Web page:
First Recurring Black Soap Actress Was 92


Ellen Holly, the first Black actress to become a recurring soap star on ABC‘s One Life to Live as Carla Gray-Hall has died. The history-making soap star was 92 years old.

According to Holly’s publicist, the daytime TV star died in her sleep on Wednesday, December 6 at Calvary Hospital in the Bronx.

Holly is best known for her role on One Life to Live in which she starred in over 500 episodes from her debut in 1968 to 1985. She went on to feature in another popular soap, Guiding Light between 1988 and 1993, during which time she appeared in just under 60 episodes.

(Credit: ABC /Courtesy Everett Collection)

At the time of her casting, audiences were led to believe Holly’s character was white until it was revealed she was a light-skinned Black woman passing for white, something Holly had discussed openly in an op-ed for the New York Times, according to The Hollywood Reporter. When the op-ed caught the attention of One Life to Live‘s creator Agnes Nixon, Holly was signed to a one-year contract to portray Carla, and was ultimately written into her storyline.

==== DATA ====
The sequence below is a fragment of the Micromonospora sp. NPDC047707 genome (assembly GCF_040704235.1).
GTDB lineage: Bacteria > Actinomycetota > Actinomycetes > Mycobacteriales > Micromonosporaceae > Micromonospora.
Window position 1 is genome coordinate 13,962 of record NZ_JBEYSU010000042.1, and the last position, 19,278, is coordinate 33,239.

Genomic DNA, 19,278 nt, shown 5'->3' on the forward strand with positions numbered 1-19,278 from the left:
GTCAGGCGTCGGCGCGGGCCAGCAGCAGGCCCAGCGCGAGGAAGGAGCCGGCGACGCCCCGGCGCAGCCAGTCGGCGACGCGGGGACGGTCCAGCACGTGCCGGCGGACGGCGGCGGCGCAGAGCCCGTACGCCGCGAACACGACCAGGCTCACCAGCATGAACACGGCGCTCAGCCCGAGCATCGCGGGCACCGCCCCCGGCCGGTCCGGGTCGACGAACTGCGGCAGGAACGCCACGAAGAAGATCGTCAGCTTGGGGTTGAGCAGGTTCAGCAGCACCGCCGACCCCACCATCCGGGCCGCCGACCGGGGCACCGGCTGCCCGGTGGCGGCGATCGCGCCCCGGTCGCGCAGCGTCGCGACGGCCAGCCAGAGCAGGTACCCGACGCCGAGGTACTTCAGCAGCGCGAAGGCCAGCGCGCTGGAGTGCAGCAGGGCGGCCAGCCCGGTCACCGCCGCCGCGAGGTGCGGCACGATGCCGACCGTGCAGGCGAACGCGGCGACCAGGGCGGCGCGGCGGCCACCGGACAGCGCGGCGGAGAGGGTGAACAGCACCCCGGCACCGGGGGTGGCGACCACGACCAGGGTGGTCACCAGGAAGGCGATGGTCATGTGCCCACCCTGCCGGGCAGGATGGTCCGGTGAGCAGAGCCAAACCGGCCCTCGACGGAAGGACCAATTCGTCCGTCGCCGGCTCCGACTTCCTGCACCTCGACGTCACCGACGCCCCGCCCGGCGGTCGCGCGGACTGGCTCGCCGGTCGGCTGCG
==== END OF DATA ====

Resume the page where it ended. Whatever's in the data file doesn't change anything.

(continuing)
Audiences were clued into Carla’s background when she runs into Sadie Gray (Lillian Hayman), a Black woman who heads housekeeping at Llanview Hospital, calling the woman “Mama.” The reveal ended in a cut to a black screen, leaving viewers on the edges of their seats.

“People were genuinely surprised,” Holly wrote in an article for the NYT. “Most found it absorbing. Others were fascinated by the way all the pieces fit. There were, of course, the inevitable ones who found it hard to take. ”

In addition to her roles on One Life to Live and Guiding Light, Holly appeared in episodes of The Defenders, Dr. Kildare, The Doctors and the Nurses, Great Performances, ABC Afterschool Specials, and In the Heat of the Night. She also featured in films such as School DazeCops and Robbers, and Take a Giant Step among others. She also had a relationship with singer, performer, and activist Harry Belafonte.

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